Reflection, self-awareness & mutual understanding
We specialise in research, analysis, training and facilitation of dialogue to build confidence between communities affected by conflict. As well as working on a consultancy basis with different international and local organisations, we are also developing our own project portfolio.
Our transformative model of peacebuilding puts an emphasis on what we call the psycho-socio-political aspects of conflict in order to work with it more effectively and prevent repeated cycles of violence.
Such an analytical framework helps understand the psychological aspects of conflict which interact on different levels – on our psyche as individuals, as social beings belonging to various social groups and as political subjects.
See our article for Crisis Response Journal
We offer a transformational peacebuilding model that aims to build intellectual and emotional capital for peaceful social change. We believe that transformation on an individual level can influence change on the social and political levels.
For example, our training on ‘conflict-sensitivity’ focuses on the ‘human’ level, reflecting on the psychology of conflict and our individual and group roles in generating, perpetuating, escalating or de-escalating conflict situations. Understanding ourselves and others enables us to approach conflicts differently.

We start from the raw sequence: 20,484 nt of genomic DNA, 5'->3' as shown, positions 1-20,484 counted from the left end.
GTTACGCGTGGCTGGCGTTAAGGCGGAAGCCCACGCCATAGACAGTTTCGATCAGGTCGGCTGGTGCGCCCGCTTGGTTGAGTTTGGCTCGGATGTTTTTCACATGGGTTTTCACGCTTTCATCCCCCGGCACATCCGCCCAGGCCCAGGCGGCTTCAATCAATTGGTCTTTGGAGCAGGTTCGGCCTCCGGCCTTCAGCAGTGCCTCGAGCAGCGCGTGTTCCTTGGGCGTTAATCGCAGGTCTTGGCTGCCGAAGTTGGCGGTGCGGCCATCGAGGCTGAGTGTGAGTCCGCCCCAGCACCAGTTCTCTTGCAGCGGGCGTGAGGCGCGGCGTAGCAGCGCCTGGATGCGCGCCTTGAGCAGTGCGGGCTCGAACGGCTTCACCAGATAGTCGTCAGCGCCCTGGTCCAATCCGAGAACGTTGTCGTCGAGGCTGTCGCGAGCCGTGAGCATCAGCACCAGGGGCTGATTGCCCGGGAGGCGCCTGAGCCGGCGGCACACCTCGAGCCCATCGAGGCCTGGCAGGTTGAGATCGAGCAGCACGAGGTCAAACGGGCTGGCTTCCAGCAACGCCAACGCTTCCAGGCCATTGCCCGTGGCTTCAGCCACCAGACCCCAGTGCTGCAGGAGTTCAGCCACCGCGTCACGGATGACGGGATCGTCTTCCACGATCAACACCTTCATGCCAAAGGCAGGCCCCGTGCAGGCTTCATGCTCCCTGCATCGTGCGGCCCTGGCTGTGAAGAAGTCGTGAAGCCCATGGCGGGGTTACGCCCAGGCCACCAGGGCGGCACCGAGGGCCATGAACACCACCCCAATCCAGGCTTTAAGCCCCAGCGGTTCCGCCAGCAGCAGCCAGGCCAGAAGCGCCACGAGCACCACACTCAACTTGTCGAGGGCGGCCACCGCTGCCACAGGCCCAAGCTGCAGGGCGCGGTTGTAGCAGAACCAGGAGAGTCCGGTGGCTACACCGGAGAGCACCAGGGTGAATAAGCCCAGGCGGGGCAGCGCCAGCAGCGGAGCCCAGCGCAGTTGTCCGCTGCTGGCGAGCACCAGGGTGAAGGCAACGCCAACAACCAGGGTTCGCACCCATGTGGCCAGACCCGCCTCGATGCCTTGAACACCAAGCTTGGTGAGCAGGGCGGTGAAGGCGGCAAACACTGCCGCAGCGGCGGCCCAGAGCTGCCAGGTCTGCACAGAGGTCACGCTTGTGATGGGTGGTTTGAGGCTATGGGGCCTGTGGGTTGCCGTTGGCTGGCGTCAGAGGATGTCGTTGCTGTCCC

Our analysis acknowledges the role of perceptions, emotions and human subjectivity in driving and transforming conflict. Our interventions foster greater reflectiveness and critical thinking.
For example, we are currently studying how war trauma manifests itself on both individual and societal levels and how this may influence the dynamics of the Nagorny Karabakh conflict, in order to propose more effective ways of working towards peace.
We believe that only by understanding the psychological, social, political, economic, ethnic, historical, gendered, cultural and other roots of conflict can we develop a conflict-sensitive vision and strategy to build sustainable peace.
For example, our report on 30 years of working with conflict in the Georgian-Abkhaz-South Ossetian contexts explores the interplay between multiple conflict dimensions, and how issues such as trauma, injustice, insecurity and unequal rights interact with geo-political and domestic political dynamics.